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      TDR, Aug 3rd, 2011 @ 9:55am

      Re: Avengers

      There was the version with Ralph Fiennes and Uma Thurman, if memory serves.

       

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        btr1701 (profile), Aug 3rd, 2011 @ 1:07pm

        Re: Re: Avengers

        > There was the version with Ralph Fiennes and Uma Thurman, if memory serves.

        Yes, but that has nothing to do with "The Avengers" coming out next summer. Just two unrelated stories that share the same title.

         

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      crade (profile), Aug 3rd, 2011 @ 10:27am

      Re: Avengers

      In my opinion, remaking every comic book into a movie is hardly more original than remaking every movie into another movie, but I'm not sure if that is the intent.

       

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    Michael Wall, Aug 3rd, 2011 @ 9:41am

    Can we also include TV shows remade for the US from overseas? The Office, Skins, Top Gear, Being Human to name a few.

     

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      Vic, Aug 3rd, 2011 @ 10:02am

      Re:

      In that case the foreign movies remade for the US market as well, such as French comedies with Pierre Richard and probably quite a few more.

       

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        IronM@sk, Aug 3rd, 2011 @ 5:05pm

        Re: Re:

        Hollywood takes many Hong-Kong and Japanese films and remakes them. The Departed and The Ring immediately come to mind.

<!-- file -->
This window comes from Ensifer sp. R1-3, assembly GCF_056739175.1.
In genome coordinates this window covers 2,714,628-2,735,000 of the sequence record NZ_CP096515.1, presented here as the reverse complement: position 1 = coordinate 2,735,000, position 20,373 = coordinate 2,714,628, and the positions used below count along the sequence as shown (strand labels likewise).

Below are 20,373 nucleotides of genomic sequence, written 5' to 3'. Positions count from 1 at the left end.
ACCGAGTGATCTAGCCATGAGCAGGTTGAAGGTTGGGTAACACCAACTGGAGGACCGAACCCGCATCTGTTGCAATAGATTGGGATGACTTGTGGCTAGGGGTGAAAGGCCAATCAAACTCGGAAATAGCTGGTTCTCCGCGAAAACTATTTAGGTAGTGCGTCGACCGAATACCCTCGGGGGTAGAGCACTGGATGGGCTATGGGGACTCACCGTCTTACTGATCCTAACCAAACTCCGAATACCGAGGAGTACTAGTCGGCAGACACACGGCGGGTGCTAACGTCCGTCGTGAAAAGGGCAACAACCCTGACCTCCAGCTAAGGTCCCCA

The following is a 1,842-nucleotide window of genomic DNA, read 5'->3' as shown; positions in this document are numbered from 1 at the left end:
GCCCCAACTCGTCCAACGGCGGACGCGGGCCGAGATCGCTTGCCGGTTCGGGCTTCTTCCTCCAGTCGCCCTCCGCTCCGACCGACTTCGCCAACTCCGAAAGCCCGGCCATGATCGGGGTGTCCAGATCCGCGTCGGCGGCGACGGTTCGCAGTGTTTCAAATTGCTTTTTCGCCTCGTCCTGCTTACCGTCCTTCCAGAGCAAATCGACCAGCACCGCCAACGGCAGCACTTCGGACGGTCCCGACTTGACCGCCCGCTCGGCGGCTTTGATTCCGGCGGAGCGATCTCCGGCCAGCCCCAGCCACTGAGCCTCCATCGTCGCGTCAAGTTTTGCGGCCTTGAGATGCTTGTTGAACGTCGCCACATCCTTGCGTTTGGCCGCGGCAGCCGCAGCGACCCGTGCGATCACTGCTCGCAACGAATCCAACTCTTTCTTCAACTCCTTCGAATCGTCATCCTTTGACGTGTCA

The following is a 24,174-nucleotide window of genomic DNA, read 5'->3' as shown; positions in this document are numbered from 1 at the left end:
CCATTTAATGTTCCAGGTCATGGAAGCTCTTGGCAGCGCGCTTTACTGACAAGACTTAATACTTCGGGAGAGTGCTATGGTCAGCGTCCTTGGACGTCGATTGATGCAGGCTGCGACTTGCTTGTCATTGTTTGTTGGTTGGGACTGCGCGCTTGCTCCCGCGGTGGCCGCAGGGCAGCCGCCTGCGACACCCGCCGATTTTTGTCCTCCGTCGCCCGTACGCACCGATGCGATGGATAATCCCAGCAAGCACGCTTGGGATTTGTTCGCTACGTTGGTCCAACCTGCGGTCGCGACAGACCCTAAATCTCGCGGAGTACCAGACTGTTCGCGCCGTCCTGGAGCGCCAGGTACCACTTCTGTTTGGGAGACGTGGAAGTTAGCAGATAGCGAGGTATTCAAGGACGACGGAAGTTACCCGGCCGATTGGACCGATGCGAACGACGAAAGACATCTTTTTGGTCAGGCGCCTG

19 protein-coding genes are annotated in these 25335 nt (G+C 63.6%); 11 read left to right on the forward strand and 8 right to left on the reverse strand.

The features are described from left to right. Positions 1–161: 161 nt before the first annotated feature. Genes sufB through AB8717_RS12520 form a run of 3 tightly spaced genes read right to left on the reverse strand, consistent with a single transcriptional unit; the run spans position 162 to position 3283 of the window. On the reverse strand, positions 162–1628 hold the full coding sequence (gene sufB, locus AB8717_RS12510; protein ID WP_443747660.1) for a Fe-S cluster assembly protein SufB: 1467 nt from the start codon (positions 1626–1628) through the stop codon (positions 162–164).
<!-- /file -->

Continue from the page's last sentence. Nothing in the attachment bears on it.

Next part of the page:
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      Someantimalwareguy, Aug 3rd, 2011 @ 10:24am

      Re: bring it on lol

      Wonder when Benny Hill and Red Dwarf will be resurrected. If they are going to rehash the oldies, can't forget these...

       

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    Nick Dynice (profile), Aug 3rd, 2011 @ 9:41am

    Hollywood sez: when we do it, it is creative. When others do it, it is ripping off. Licensing = creative licence.

    The irony is that this is not creative. The sad truth is that executives are afraid to go out on a limb with something new. They don't want to get fired by taking on a new concept that fails. If the remake fails they can always blame someone else because in the past the concept was a hit. There is less risk in their mind on repurposing a known brand. "Let the struggling fiction authors take on that risk," they might think since they have less to lose.

     

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      AC, Aug 3rd, 2011 @ 10:09am

      Re:

      I think you hit it, it's all about risk vs. reward.

      It' hard to create a hit and most new stuff might be viewed as boring and fail.

      Yet, appealing to nostalgia might be a safer bet. Afterall, what worked for one generation might surely work for the next generation. History is full of examples where this has worked.

      The viewing audience is fickle and quite varied so digging up past hits probably stands a better chance of success than an unknown product.

       

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        Derek Kerton (profile), Aug 3rd, 2011 @ 10:31am

        Re: Re:

        "a better chance of success"

        Absolutely. But I think the general consensus here is that remakes, prequels, TV-to-film, and sequels ARE creative works.